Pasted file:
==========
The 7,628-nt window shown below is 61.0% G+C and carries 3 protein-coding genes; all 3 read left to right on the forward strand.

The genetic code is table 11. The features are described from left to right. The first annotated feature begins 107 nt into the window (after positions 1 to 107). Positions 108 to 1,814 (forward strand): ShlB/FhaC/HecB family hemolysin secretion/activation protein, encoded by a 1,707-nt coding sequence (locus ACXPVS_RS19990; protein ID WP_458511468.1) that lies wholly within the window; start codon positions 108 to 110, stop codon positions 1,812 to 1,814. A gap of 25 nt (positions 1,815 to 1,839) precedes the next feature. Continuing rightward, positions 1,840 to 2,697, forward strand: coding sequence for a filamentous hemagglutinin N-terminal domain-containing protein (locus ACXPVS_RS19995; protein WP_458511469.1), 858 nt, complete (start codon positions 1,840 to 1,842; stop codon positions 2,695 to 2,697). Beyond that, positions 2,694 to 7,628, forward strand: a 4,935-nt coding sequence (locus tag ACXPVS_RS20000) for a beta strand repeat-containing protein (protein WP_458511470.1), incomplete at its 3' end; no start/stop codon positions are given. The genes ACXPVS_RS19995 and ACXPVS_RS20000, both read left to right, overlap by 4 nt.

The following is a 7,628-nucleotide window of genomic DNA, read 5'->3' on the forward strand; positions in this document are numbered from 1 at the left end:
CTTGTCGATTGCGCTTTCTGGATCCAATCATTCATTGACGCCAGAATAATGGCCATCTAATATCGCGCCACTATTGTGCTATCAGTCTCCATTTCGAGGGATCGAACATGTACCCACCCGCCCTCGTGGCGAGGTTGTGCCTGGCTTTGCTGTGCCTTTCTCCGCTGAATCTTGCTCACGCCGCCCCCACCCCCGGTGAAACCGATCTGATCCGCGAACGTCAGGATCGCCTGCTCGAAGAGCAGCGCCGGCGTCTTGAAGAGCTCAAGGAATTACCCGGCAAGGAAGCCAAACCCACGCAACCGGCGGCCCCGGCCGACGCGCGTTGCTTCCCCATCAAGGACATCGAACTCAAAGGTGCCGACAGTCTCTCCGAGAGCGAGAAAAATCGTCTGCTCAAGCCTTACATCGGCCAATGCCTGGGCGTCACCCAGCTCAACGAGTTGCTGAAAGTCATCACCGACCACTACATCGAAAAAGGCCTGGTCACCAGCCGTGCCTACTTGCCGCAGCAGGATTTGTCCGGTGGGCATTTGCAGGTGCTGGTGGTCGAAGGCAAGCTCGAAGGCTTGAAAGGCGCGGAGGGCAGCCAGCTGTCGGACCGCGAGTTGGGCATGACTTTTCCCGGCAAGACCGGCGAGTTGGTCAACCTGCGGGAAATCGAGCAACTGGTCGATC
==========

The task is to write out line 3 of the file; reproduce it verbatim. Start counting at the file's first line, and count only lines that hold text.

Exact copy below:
The following is a 7,628-nucleotide window of genomic DNA, read 5'->3' on the forward strand; positions in this document are numbered from 1 at the left end: